Now, if mom and dad are crack heads and all the kid gets to eat is Ding Dongs, Bread and butter, lives in complete pig sty, has to drink water from the toilet..... yeah, I think you do what you can for the childs welfare, but it isn't just the fact that the kid is fat....
1530342 tn?1405020090
@ El....Just because a child is Fat/Obese doesn't mean the parents are unfit. I think taking them away would do more harm than good UNLESS it's a case of actual physical/sexual/emotional/verbal abuse, neglect, starvation, etc..I agree with Brice and his logic 100%.
1310633 tn?1430227691
I'll agree with you on that point... just because a child is fat/obese, don't mean that his/her parents are unfit. HOWEVER, the majority of the fat kids out there, were made that way by their parents lack of cooking healthy meals and simply swinging through the fast-food drive-thru on the way home.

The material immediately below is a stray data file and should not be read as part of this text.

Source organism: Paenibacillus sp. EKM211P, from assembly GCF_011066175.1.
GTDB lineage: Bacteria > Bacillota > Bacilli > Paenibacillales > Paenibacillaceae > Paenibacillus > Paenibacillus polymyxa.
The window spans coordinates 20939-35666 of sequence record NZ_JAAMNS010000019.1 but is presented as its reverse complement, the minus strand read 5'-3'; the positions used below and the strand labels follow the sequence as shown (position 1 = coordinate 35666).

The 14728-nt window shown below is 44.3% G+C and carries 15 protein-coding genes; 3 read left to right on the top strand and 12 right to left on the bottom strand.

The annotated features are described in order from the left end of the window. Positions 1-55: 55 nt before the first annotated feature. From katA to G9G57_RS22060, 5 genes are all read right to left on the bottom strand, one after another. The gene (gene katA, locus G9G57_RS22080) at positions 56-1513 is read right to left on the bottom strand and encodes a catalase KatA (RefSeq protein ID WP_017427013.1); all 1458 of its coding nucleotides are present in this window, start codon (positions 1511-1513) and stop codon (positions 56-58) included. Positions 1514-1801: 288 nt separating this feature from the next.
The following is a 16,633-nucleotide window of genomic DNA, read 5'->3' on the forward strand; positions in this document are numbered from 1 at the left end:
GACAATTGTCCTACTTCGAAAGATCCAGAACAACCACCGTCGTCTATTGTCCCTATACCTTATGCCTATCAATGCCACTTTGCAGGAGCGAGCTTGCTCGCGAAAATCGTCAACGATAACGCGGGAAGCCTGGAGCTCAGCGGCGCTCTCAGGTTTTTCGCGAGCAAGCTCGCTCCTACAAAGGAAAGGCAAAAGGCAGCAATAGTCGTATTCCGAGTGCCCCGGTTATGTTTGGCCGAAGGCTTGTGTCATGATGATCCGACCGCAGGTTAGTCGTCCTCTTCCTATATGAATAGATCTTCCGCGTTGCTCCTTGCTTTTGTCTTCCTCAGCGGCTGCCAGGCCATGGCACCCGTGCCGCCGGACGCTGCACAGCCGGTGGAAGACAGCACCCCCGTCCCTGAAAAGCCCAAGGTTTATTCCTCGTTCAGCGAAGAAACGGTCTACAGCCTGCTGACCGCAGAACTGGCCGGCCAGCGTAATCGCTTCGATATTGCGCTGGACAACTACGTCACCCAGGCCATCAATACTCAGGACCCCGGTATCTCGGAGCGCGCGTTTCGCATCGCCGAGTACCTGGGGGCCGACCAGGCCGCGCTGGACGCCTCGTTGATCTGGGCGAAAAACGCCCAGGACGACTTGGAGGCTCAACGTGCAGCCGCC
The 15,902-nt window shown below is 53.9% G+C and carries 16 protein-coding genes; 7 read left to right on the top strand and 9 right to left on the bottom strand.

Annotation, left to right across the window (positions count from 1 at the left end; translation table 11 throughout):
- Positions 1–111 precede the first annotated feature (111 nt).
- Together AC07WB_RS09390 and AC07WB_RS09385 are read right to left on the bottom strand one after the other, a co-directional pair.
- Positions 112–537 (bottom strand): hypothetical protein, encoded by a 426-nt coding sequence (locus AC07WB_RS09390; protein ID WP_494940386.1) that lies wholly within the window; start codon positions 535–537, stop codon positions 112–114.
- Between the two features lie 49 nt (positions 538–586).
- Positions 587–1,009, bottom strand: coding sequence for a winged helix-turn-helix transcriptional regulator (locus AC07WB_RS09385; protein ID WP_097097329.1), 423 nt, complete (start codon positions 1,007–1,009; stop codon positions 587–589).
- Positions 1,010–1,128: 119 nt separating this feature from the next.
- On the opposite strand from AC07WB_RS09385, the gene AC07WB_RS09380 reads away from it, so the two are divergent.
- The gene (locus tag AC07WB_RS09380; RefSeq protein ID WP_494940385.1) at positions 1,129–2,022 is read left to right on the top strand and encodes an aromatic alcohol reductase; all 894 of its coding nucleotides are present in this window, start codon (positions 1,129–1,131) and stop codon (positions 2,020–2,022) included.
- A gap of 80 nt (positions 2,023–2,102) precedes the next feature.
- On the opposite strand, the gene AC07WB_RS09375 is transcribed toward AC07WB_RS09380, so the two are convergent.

Listen, both my parents worked while I was growing up, as did the parents of all my childhood friends. None of us was fat/obese. My Mom & Dad made sure we had home-cooked meals every day. Did that lead to us being healthy and NOT fat? ABSOLUTELY.

Are their some kids that are just fat, and will be fat no matter if they eat healthily or not? Yes, of course. But IN GENERAL (these days anyway), with the number of kids that are obese/fat, you HAVE TO look at the parents and how they're feeding their kids.

Fast-food does not a skinny child make.

That's my only point.

These kids aren't buying the fast-food for themselves. It's their parents, that aren't taking the time to cook healthy, home-made meals.